[Linux-ha-dev] "Hot Failover" status/plans
ben.carlyle at wrsa.com.au
ben.carlyle at wrsa.com.au
Sun Aug 5 18:07:34 MDT 2007
linux-ha-dev-bounces at lists.linux-ha.org wrote on 04/08/2007 09:22:59 PM:
> ben.carlyle at wrsa.com.au wrote:
> > I'm currently reviewing technology in the high availability area for
> > applicability to replace an existing proprietary system.
> > The brief of the existing software is to provide n-way redundancy for
> > applications/resources that need to be highly available, with hot
> > failover. The existing system takes a fairly simple approach. It
> > requires prior configuration of exactly where all resources will be
> > running. It runs all replicas all the time, and tells one replica to
> > the controller while others are told not to be the controller.
> I'm not sure which "existing software" you're talking about. This
> doesn't sound like Linux-HA 2.x...
Sorry... this is the existing proprietary system being used in-house. I am
performing a semi-regular review as to which (if any) of our properietary
systems could be replaced with open technology. Linux HA has been at the
top of the list of candidates for replacing this particular system for
> > Is there an established mechanism or approach to providing hot
> > using existing LinuxHA technology?
> > If not, what do the plans towards this goal look like? For example, is
> > there a clear idea as to how resources managed in this way are told
> > about decision of control?
> Yes. Look at the master/slave resources. Otherwise called multi-state
Thanks.. I think it will take me some time to digest, but this sounds
plausible. If I understand correctly, multistate resources allow me to:
* Specify which nodes in the system are legal for the resource to run on
* Specify how many instances of a particular resource will be running
* Specify that there will be at most one instance per node
* Specify the maximum number of instances in state 1 (as compared to state
In particular, that I can say:
* Run at least three replicas across these six nodes
* Make sure one them is in state 1 (master), and the others are in state 2
I have to write a resource agent (a shell script, I think) that is able to
tell linux-ha whether the particular instance is in
active/inactive/master/slave/etc state at any time. linux-ha will call the
script with promote or demote commands to request transitions between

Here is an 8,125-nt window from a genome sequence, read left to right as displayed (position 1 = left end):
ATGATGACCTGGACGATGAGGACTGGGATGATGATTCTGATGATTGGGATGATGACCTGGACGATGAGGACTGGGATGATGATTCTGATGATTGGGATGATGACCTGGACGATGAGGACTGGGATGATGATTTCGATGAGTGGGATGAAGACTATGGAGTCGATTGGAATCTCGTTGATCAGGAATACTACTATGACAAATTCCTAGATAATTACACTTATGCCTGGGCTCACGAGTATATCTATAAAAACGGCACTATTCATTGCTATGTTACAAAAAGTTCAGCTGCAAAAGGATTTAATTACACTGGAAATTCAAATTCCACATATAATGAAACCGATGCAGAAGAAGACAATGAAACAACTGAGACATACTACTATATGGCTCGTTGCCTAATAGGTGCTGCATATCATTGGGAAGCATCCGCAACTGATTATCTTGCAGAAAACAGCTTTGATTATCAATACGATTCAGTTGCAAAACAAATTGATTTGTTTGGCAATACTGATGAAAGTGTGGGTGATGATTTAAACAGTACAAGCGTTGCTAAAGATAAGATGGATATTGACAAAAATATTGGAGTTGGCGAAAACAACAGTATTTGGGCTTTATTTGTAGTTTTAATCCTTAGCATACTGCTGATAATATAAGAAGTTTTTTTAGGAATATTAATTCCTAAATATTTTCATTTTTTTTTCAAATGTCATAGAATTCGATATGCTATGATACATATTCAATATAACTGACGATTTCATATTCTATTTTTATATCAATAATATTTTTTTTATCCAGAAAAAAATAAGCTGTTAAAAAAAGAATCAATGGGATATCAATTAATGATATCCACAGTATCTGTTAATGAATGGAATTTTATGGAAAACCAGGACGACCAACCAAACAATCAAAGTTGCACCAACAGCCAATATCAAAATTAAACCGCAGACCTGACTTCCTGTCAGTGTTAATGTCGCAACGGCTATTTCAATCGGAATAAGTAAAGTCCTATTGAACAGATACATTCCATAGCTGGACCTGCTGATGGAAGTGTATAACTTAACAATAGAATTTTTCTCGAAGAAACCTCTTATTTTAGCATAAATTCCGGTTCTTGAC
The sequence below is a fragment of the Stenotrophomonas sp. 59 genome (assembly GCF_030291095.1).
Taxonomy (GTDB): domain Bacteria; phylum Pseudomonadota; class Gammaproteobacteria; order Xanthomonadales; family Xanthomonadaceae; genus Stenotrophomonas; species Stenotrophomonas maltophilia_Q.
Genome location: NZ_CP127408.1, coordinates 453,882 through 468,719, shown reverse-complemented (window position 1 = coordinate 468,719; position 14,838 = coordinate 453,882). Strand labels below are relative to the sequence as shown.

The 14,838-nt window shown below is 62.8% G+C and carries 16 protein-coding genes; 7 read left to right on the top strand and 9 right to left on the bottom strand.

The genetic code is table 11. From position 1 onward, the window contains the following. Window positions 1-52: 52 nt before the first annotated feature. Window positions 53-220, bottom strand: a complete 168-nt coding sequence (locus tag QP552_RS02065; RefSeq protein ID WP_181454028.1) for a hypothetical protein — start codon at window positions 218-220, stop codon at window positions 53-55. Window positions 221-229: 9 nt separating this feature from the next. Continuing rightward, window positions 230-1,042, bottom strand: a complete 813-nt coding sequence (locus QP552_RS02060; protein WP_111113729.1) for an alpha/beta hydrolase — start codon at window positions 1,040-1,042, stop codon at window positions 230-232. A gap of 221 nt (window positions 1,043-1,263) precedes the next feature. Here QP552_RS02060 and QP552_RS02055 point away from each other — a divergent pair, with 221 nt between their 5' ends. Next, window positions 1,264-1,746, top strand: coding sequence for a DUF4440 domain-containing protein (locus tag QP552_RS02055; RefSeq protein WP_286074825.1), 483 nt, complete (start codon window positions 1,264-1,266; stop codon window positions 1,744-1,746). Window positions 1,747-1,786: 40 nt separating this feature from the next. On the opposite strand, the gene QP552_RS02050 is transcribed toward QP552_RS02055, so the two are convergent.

state 1 and state 2.
This all sounds like it might be roughly in-line with the functionality
that is a candidate for replacement. I think I would have to work through
some of the error cases, and understand better how failures of individual
instances are detected and dealt with.
> > Is it possible to set up some sort of "mega cluster" with Linux HA? By
> > this I mean that a resource is shared across multiple geographical
> > locations, each with a mini-cluster. Each mini-cluster would elect a
> > leader, which exchanges heartbeat messages with the leader of the
> > cluster. Within each mini-cluster, heartbeats can be exchanged n-ways.
> For example, for synchronous replication, typically ping times between
> sites need to be on the order of a millisecond. Long distance
> geographic replication with asynchronsous replication relaxes this to a
> few tens of milliseconds, and bandwidth on the order of 10s to hundreds
> of megabytes/second. Heartbeat's needs are for latency on the order of
> hundreds or thousands of milliseconds, and bandwidth on the order of a
> half a megabit peak.
My case is not as extreme as this. Data replication is asynchronous, "as
recent as possible". I am mostly dealing with soft real-time, rather than
strict transactional processing. My needs for data replication are on a
similar scale to heartbeat's needs.
> It's my belief that what we have here will work well in typical DR
> situations. The special support we have for DR applications consists of
> three things:
> ability to distinguish which site a node is in
> ability to give each node a different weight in quorum voting
> quorum daemon - to act as a long-distance quorum tiebreaker
> Now, if you want to split an application across sites, in an
> active-active way, the application itself has to be prepared to manage
> that situation. Very few are prepared to do that.
Mine are, which I can understand is a fairly unique situation. The
super-cluster thing is not something implemented in my current technology,
rather something I have been dreaming up for a while to try and minimise
"base network load". I have been working on a variety of protocol areas to
try and keep this base load down as a percentage of overall communication.
It is a nice-to-have for me at the moment.
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